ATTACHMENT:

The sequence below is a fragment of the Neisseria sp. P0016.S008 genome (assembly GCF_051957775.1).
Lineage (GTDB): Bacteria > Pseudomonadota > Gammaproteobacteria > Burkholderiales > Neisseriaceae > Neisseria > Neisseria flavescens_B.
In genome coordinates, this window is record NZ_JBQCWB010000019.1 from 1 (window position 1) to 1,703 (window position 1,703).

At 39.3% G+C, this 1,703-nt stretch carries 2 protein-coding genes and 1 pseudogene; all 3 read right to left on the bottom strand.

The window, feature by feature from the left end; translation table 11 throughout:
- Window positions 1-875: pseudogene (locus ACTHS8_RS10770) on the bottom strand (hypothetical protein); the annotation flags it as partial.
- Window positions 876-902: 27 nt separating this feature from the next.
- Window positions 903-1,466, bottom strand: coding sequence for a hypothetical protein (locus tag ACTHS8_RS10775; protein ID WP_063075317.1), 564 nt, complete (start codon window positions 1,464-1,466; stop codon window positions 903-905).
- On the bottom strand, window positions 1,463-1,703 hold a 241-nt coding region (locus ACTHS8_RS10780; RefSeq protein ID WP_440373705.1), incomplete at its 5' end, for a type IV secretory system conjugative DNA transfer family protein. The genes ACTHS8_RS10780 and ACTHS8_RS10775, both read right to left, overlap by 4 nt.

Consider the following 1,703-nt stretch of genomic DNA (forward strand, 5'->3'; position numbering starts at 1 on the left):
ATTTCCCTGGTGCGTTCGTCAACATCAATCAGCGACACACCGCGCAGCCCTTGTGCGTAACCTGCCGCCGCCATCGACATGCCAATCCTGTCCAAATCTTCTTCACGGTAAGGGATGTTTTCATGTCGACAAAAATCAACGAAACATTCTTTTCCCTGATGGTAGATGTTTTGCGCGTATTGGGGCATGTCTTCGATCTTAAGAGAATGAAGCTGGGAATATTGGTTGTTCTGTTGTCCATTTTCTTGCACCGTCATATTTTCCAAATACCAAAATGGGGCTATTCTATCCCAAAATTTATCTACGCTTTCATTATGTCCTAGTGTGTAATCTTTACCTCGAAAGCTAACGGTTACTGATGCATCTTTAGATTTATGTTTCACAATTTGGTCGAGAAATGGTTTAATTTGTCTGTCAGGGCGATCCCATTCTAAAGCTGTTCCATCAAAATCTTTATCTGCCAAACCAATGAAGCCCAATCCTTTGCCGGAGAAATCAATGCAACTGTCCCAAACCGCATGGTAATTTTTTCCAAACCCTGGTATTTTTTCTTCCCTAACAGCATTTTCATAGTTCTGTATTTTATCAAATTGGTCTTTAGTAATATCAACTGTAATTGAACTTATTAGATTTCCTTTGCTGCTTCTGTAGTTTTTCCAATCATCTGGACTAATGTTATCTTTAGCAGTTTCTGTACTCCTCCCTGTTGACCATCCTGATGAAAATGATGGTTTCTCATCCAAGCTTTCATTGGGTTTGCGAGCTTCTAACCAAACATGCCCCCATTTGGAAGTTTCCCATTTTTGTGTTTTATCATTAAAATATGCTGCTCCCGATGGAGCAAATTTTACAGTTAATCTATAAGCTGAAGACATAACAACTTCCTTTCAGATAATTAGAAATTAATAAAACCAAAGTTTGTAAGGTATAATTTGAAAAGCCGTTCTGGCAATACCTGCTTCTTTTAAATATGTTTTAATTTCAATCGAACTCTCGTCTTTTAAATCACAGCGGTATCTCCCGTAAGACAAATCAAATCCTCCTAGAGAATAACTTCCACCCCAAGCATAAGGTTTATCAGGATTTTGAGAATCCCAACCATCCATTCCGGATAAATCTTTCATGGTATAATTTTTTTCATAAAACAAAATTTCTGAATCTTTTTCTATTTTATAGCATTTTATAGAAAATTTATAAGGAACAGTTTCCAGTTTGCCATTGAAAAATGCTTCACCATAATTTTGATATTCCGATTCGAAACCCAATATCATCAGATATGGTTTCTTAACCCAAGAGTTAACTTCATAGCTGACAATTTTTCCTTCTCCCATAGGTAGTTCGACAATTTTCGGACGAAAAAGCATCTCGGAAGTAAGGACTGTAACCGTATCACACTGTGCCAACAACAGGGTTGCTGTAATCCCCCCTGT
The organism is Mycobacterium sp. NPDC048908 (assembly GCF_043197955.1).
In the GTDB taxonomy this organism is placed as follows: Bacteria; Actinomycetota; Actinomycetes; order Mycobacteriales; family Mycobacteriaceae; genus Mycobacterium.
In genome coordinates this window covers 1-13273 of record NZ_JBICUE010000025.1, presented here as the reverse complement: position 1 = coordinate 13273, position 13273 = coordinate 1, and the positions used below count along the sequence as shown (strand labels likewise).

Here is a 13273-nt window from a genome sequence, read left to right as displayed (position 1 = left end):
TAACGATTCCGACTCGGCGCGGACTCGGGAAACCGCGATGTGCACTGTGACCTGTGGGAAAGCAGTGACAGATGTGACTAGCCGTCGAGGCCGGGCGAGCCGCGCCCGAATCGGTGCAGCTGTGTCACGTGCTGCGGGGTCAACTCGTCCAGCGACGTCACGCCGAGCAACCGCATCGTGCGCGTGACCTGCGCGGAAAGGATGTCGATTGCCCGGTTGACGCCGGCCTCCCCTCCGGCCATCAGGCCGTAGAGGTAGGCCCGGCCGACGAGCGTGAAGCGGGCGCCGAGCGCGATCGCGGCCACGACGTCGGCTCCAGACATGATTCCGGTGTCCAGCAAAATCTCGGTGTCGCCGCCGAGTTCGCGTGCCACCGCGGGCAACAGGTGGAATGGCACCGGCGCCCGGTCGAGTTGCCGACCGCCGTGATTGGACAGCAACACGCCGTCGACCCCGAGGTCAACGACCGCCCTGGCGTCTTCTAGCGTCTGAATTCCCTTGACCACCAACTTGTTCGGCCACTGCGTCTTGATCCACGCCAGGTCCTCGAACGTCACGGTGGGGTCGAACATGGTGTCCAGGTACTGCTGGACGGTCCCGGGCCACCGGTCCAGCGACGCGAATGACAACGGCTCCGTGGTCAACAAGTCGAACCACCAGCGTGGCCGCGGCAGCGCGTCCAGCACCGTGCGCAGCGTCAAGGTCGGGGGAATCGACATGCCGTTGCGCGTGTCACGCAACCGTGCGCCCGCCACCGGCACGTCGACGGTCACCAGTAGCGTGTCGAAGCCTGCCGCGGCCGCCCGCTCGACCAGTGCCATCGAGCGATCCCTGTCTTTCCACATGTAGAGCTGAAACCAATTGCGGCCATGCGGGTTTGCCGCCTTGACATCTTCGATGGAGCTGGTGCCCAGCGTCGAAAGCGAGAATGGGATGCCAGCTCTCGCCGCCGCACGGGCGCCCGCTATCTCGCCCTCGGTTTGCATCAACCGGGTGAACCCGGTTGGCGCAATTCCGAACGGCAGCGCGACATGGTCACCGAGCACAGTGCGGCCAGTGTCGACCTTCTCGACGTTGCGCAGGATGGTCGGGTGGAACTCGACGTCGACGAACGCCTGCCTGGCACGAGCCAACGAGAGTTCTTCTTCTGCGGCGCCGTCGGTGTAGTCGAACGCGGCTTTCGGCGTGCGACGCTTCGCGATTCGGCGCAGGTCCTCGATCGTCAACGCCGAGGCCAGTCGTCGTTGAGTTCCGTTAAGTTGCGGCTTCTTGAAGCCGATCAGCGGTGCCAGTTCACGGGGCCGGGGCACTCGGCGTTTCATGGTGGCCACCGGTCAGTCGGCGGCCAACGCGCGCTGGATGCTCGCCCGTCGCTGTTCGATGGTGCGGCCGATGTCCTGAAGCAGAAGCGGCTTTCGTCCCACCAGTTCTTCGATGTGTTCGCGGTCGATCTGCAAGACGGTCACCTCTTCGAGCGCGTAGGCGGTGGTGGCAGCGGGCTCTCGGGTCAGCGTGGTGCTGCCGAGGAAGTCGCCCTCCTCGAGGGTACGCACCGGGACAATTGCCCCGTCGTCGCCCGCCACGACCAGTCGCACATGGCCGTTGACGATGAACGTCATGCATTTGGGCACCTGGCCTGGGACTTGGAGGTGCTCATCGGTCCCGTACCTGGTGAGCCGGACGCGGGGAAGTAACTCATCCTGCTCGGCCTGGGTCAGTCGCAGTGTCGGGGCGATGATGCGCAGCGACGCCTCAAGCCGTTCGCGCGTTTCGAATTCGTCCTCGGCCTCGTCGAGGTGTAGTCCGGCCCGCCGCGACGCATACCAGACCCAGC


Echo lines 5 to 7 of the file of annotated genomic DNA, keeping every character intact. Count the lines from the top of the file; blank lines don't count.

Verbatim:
The window, feature by feature from the left end; translation table 11 throughout:
- Window positions 1-875: pseudogene (locus ACTHS8_RS10770) on the bottom strand (hypothetical protein); the annotation flags it as partial.
- Window positions 876-902: 27 nt separating this feature from the next.